In terms of Christian ethics, God created us different, yet he wants us to love one another, to see ourselves as somehow united with other human beings. Within the body of Christ, there are Christians with different spiritual gifts, yet they are all part of one body. Paul points out that a human body has different parts that help it to carry out its functions, and he likens that to the local church: diverse people work together in unity for a common purpose (I Corinthians 12).

My reading today reminds me of Madeleine L’Engle’s A Wind in the Door. See A Wind in the Door for my comments. In that book, L’Engle encourages people to be themselves–authentic. Yet, she also points out that total autonomy and selfishness are a path to destruction. For her, there should be diversity and unity. So I guess she would agree more with Heraclitus, assuming I defined his position correctly!

About jamesbradfordpate

My name is James Pate. This blog is about my journey. I read books. I watch movies and TV shows. I go to church. I try to find meaning. And, when I can’t do that, I just talk about stuff that I find interesting. I have degrees in fields of religious studies. I have an M.Phil. in the History of Biblical Interpretation from Hebrew Union College in Cincinnati, Ohio. I also have an M.A. in Hebrew Bible from Jewish Theological Seminary, an M.Div. from Harvard Divinity School, and a B.A. from DePauw University.
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5 Responses to Unity and Diversity

  1. Polycarp says:

    James, just a thought – Heraclitus was considered a Christian by Justin Martyr. (I realize that it may be off topic, so feel free to delete this comment.)

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  2. James Pate says:

    It’s not dramatically off topic, Polycarp, since you mention Heraclitus. I only delete people who are abusive, or who post spam for their own agendas. You fit neither.

    I also read what you say about Heraclitus, but I forget where. It may have been in Quasten or Copleston. I think the book was marvelling about why Heraclitus was considered so special by certain Christians.

    I’ll be reading some of your posts today–like the ones on logos and sophia. I found out about them on the patristics carnival.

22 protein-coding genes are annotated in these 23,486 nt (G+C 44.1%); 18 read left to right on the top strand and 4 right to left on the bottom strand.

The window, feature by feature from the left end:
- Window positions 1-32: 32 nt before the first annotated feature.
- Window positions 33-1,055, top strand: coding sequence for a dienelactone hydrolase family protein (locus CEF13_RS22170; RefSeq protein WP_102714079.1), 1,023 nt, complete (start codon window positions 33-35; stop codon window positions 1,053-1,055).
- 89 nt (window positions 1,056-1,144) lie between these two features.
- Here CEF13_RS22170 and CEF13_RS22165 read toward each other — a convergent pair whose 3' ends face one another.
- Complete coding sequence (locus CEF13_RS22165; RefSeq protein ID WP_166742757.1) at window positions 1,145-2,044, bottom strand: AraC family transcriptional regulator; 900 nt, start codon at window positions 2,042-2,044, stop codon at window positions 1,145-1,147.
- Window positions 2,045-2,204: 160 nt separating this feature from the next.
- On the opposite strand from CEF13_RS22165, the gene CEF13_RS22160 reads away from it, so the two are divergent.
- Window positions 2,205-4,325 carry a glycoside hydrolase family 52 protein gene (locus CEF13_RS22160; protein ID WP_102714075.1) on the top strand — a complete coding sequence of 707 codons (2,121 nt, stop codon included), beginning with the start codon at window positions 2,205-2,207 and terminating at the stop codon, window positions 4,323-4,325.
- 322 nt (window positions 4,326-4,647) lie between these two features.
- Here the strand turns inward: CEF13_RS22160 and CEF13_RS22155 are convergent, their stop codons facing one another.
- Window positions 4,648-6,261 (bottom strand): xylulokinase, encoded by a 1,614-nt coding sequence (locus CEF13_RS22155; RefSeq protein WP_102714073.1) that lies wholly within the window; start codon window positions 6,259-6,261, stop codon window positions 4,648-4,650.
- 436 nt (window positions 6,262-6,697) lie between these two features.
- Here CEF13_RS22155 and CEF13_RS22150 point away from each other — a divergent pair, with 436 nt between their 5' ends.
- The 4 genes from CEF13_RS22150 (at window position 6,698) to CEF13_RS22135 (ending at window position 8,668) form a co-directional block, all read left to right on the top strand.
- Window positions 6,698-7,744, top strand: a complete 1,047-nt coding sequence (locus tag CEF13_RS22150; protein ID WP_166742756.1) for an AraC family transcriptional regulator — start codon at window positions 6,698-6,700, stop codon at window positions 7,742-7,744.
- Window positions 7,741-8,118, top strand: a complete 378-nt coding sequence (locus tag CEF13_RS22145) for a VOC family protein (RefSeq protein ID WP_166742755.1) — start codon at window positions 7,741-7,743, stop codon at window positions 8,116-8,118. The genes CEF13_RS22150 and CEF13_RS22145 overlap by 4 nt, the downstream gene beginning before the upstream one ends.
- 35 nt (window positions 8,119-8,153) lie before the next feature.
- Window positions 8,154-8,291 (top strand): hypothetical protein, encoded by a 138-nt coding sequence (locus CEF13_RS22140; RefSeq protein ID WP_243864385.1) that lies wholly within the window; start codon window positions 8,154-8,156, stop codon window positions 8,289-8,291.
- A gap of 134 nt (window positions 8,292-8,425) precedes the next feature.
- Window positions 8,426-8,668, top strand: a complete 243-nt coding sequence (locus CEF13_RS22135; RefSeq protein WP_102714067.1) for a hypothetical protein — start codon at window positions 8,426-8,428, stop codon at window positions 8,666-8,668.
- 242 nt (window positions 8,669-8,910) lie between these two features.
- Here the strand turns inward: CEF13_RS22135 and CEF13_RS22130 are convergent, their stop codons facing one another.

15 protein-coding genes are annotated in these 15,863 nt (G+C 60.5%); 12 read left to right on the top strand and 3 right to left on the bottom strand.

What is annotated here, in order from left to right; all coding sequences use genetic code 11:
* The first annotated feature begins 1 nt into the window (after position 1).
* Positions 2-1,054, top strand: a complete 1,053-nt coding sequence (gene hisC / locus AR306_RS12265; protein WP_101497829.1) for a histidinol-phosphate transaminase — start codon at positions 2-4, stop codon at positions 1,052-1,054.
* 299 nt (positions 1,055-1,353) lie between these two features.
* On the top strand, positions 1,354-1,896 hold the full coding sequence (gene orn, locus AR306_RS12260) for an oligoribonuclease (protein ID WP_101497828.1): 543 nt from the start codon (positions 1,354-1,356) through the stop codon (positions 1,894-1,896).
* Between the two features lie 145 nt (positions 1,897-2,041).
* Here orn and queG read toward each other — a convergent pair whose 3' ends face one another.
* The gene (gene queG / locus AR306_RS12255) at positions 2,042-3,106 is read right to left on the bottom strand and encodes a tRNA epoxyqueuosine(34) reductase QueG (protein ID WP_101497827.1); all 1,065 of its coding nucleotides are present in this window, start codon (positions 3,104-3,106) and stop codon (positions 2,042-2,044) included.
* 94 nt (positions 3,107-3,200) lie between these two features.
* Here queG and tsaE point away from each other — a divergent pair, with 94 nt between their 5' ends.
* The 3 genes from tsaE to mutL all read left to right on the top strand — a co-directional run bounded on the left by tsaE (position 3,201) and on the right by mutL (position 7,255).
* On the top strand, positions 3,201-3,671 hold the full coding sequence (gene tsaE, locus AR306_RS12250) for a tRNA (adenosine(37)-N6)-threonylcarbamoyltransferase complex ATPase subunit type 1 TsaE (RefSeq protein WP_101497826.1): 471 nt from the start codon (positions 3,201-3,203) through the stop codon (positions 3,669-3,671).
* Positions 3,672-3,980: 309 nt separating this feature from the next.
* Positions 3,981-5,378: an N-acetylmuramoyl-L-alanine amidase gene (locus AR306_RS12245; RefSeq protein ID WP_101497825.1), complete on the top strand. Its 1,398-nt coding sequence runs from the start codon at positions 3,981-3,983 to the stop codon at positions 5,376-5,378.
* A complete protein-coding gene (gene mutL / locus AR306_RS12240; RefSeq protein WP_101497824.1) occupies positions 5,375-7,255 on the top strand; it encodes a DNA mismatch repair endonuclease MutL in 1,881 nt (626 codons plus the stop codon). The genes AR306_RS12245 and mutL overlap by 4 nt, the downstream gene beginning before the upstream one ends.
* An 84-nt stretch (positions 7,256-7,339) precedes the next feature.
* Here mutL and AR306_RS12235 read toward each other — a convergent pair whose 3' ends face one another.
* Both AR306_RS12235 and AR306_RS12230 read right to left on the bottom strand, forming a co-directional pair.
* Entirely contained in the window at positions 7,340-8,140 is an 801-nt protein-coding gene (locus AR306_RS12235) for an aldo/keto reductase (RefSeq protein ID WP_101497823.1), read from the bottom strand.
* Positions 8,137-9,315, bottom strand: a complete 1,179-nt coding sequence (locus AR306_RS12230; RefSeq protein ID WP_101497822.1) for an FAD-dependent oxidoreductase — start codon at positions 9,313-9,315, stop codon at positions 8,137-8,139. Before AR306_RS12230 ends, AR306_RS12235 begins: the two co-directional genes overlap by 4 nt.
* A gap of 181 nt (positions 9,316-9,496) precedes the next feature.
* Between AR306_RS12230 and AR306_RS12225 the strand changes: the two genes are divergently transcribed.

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  3. Polycarp says:

    Thanks, James. Congrats on being included in the Patristics Carnival. It by far my favorite Carnival.

    I believe that the idea of a Christian Heraclitus was because of the Logos principle used by Justin. Further, Justin focused on ethics as well.

    Please feel free to comment when and where you like – offering corrections or suggestions.

    (Not sure where you fall on the side of Nick N. – but did you get my response to you concerning our debate?)

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  4. jamesbradfordpate says:

    I read your posts on sophia today. I was interested in your discussion with Suzanne, particularly because the faith tradition in which I grew up (Armstrongism) thought that the Holy Spirit was a force, not a person.

    One thing I wondered: you seemed to say that the belief in the Holy Spirit as a person took place in the fourth century (or maybe it was the fifth–it’s late!). Yet, in the Bible and Origen, there are references to the Father, Son, and Holy Spirit. Why would the third be mentioned, if he were not considered a person? I’m asking this because I’m curious about your response–the same way I found your interpretation of John 1’s “the word was with God” to be interesting.

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  5. Polycarp says:

    James, as you know, I am not a Trinitarian, instead more along the lines of an Ecominist (?).

    While Origen did focus, slightly, on the Spirit as a distinct hypostasis, it was not seen as such by the entire Church (See Gregory’s quote). Further, did he ever equate the Spirit as co-equal?

    I believe that the Spirit is God’s power, as you may suspect, and an impersonal (it) force. There is God who interacts with humanity through His Word and His Spirit/Power.